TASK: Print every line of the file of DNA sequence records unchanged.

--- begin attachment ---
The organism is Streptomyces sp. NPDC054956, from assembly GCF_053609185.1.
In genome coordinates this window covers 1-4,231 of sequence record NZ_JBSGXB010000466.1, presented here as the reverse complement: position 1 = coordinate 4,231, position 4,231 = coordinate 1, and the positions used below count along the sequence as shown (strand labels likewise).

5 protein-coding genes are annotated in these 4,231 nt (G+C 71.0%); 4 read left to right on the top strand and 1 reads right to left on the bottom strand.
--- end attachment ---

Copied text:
The organism is Streptomyces sp. NPDC054956, from assembly GCF_053609185.1.
In genome coordinates this window covers 1-4,231 of sequence record NZ_JBSGXB010000466.1, presented here as the reverse complement: position 1 = coordinate 4,231, position 4,231 = coordinate 1, and the positions used below count along the sequence as shown (strand labels likewise).

5 protein-coding genes are annotated in these 4,231 nt (G+C 71.0%); 4 read left to right on the top strand and 1 reads right to left on the bottom strand.